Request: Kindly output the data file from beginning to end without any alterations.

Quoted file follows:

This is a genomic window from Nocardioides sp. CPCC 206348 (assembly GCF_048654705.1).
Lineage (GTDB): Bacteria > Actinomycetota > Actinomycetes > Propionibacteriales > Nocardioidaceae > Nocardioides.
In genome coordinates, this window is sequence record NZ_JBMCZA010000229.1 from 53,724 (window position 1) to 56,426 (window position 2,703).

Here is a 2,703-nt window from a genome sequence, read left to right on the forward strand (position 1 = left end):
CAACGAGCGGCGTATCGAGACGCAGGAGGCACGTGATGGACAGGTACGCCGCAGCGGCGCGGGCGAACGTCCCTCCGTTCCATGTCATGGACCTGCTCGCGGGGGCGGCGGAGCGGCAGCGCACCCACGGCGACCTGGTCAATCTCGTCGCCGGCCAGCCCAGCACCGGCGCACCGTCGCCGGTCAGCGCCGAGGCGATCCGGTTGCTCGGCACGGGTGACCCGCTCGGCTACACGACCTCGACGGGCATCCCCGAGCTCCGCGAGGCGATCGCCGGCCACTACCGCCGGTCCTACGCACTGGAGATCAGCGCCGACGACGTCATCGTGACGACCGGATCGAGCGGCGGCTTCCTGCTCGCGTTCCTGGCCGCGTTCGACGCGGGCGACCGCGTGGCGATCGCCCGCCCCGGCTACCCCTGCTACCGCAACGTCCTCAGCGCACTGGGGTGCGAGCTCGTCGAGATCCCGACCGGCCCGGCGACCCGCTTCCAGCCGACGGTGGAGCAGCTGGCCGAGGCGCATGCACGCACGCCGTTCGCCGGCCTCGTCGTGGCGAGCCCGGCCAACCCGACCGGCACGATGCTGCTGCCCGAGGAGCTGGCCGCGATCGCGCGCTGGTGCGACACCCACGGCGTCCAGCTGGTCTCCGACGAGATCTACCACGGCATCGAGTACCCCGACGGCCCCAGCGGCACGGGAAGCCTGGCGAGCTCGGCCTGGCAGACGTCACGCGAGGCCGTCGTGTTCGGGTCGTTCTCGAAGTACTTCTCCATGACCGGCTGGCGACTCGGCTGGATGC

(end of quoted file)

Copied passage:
This is a genomic window from Nocardioides sp. CPCC 206348 (assembly GCF_048654705.1).
Lineage (GTDB): Bacteria > Actinomycetota > Actinomycetes > Propionibacteriales > Nocardioidaceae > Nocardioides.
In genome coordinates, this window is sequence record NZ_JBMCZA010000229.1 from 53,724 (window position 1) to 56,426 (window position 2,703).

Here is a 2,703-nt window from a genome sequence, read left to right on the forward strand (position 1 = left end):
CAACGAGCGGCGTATCGAGACGCAGGAGGCACGTGATGGACAGGTACGCCGCAGCGGCGCGGGCGAACGTCCCTCCGTTCCATGTCATGGACCTGCTCGCGGGGGCGGCGGAGCGGCAGCGCACCCACGGCGACCTGGTCAATCTCGTCGCCGGCCAGCCCAGCACCGGCGCACCGTCGCCGGTCAGCGCCGAGGCGATCCGGTTGCTCGGCACGGGTGACCCGCTCGGCTACACGACCTCGACGGGCATCCCCGAGCTCCGCGAGGCGATCGCCGGCCACTACCGCCGGTCCTACGCACTGGAGATCAGCGCCGACGACGTCATCGTGACGACCGGATCGAGCGGCGGCTTCCTGCTCGCGTTCCTGGCCGCGTTCGACGCGGGCGACCGCGTGGCGATCGCCCGCCCCGGCTACCCCTGCTACCGCAACGTCCTCAGCGCACTGGGGTGCGAGCTCGTCGAGATCCCGACCGGCCCGGCGACCCGCTTCCAGCCGACGGTGGAGCAGCTGGCCGAGGCGCATGCACGCACGCCGTTCGCCGGCCTCGTCGTGGCGAGCCCGGCCAACCCGACCGGCACGATGCTGCTGCCCGAGGAGCTGGCCGCGATCGCGCGCTGGTGCGACACCCACGGCGTCCAGCTGGTCTCCGACGAGATCTACCACGGCATCGAGTACCCCGACGGCCCCAGCGGCACGGGAAGCCTGGCGAGCTCGGCCTGGCAGACGTCACGCGAGGCCGTCGTGTTCGGGTCGTTCTCGAAGTACTTCTCCATGACCGGCTGGCGACTCGGCTGGATGC